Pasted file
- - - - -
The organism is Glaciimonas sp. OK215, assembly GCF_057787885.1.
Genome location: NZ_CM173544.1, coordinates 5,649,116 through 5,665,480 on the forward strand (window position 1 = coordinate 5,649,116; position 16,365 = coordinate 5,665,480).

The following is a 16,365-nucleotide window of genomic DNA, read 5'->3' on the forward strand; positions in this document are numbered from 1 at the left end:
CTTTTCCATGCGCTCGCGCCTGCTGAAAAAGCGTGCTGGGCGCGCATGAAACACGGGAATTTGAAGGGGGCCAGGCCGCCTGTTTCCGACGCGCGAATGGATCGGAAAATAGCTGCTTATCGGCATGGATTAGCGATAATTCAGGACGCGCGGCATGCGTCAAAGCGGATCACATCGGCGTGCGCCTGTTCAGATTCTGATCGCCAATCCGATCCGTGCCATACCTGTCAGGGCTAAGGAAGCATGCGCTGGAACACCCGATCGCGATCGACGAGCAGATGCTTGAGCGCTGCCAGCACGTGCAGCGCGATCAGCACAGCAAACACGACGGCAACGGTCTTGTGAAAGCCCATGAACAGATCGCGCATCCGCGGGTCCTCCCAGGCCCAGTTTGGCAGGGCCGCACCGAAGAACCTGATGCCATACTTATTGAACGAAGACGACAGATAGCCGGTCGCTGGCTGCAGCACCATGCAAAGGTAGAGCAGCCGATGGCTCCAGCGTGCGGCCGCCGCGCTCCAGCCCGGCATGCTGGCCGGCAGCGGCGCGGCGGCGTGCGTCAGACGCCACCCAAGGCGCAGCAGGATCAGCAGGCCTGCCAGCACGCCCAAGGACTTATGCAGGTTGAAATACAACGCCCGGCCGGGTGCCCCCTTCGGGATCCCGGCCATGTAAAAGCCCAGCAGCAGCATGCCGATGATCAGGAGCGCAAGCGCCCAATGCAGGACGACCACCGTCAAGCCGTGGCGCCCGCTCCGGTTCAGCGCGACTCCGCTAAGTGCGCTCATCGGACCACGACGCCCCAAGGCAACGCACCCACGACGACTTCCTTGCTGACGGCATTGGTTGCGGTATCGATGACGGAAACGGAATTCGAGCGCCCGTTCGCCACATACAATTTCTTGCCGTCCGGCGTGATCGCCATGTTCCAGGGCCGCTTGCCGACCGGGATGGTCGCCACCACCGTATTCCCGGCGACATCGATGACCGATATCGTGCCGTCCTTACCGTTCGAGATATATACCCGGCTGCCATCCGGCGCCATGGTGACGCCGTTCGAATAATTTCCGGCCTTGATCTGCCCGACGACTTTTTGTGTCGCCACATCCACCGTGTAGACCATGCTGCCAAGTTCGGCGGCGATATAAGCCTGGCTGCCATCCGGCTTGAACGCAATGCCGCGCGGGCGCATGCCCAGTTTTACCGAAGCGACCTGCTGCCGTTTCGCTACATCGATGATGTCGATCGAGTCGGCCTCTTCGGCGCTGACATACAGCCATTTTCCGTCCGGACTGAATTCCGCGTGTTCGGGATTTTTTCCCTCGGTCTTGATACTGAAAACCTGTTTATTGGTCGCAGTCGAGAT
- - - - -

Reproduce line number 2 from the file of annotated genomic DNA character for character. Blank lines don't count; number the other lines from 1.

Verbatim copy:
Genome location: NZ_CM173544.1, coordinates 5,649,116 through 5,665,480 on the forward strand (window position 1 = coordinate 5,649,116; position 16,365 = coordinate 5,665,480).